Being stuck inside a bus all alone can be scary. Especially considering the times we are living in. I wondered whether I would be better off getting out, but the situation outside did not look too good either. In sharp contrast to the interior of the bus, the outside was filled with people – loud, hooting bands of guys filling trucks, tempos, and whatever vehicles they could find. I decided I was much safer inside, with the driver and conductor alone for company. For the umpteenth time, I wondered what I was doing, late in the evening, stuck in a bus, on my way to a press conference I wasn’t sure I wanted to attend!
The invite had arrived just a couple of days earlier, and I found myself tempted to attend. It was to announce the launch of the Goa Carnaval, which was interesting, but what would I do at a press conference? Eventually I agreed, considering that it would be an experience of sorts, and besides, I could probably meet a couple more bloggers too!
|masks seem to be an important feature of the carnival|
In all the excitement, coupled with the fact that everyone at home went to work / school as usual, I completely forgot the fact that it was a public holiday – on the occasion of Id-e-Milad! Too lazy to stand in a queue for a ticket at the railway station, I had opted for the cool comforts of an AC bus, and hence had found myself in this situation – with flyovers closed, diversions due to the Id procession, and roads jammed with revellers celebrating the birthday of Prophet Muhammad.
I was stuck in the bus for over 2 hours, as the irate driver slowly managed to steer his huge bus through the narrow lanes before finally managing to drop me at my destination. No, I did not click any photos, though I did have my camera with me, since I really didn't want to draw any attention to myself in all that chaos!
I eventually reached the venue of the press conference, about half an hour late, (that tells you how early I left) thanking my stars that I wasn’t the last one to arrive (those of you who know of my obsession with punctuality will understand)! And then, I met Nisha, Vamsee, and Bindhu, and all the travails were forgotten, as we first listened to the announcement of the Goa Carnaval, and later, enjoyed a peaceful mini-blogger meet by ourselves!
|The Goa Tourism Minister - Dilip Parulekar (on the right) at the press conference|
The carnival (carnaval in Portuguese) is the annual 4-day celebration that begins on the Saturday before Ash Wednesday, heralding the 40 day Lent period of penance and abstinence before Easter and the Resurrection of Christ. The carnival is celebrated in various countries, but the most popular one is at Rio, Brazil. Goa, with its Portuguese historical background, has its own carnival, which the Goa Tourism department is now trying to popularize. This year, the carnival falls between the 9th and 12th of February, and promises to be a bigger spectacle than ever.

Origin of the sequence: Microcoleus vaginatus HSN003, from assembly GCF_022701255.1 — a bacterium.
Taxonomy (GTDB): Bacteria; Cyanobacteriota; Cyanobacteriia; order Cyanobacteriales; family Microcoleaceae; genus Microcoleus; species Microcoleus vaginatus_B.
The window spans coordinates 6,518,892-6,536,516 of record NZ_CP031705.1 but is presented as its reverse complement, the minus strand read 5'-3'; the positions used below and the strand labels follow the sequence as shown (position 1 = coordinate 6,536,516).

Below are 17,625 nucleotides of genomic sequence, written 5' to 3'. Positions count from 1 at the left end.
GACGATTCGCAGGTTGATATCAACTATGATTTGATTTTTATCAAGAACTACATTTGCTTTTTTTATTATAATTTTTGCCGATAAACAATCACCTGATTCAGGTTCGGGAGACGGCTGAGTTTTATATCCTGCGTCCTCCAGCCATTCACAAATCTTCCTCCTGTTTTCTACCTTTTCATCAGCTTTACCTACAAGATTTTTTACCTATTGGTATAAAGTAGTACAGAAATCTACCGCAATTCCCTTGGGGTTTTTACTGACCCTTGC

|MD of Goa Tourism, Nikhil Desai addressing the audience|
Floats are, of course, the most prominent at the carnival, and are led by the carnival mascot, King Momo. This year, however, the tourism department plans to broaden the event, adding more colour and fun to the event, such as fashion shows, food fiestas, and of course, the ever popular Bollywood celebrities. It is also expected that some other states will also participate. In reply to questions, we were told that there would be an increased representation of Goan culture, food, and handicrafts, and that there is also the possibility of more interactive events. The government and the tourism department also assured us that pains will be taken to ensure safety of tourists, especially women.
You can find out more about the Carnival here.
From what we know from our experience of festivals in India, crowds tend to be unmanageable, as I experienced on my way to the conference. Any festival on a large scale needs not just infrastructure and security arrangements, but also responsible citizens, which, unfortunately, we are often short of. As I listened to the arrangements to be set in place for the carnival, all I could think was to hope that it all just works fine, without any untoward incidents...
However, the press conference was also interesting in other ways – for example, I learnt that some areas in Goa have a procession during Holi, and that the Narakasur festival was celebrated on a grand scale during Diwali – both of which were news to me! I have been unable to get more information about the former, but the latter does seem to be an interesting festival – with an effigy of Narakasur being burnt the day before Diwali. (Narkasur was a demon who was killed by Krishna and Satyabhama the day before Diwali, and in the south, this is the reason for the celebration, though I don’t know of Narakasur being burnt anywhere else). I don’t know if I will be able to attend the carnival this year, but now I know where to plan my next Diwali vacation!
|For more information, go to http://www.goa-tourism.com/pdf/carnival_webpage.pdf|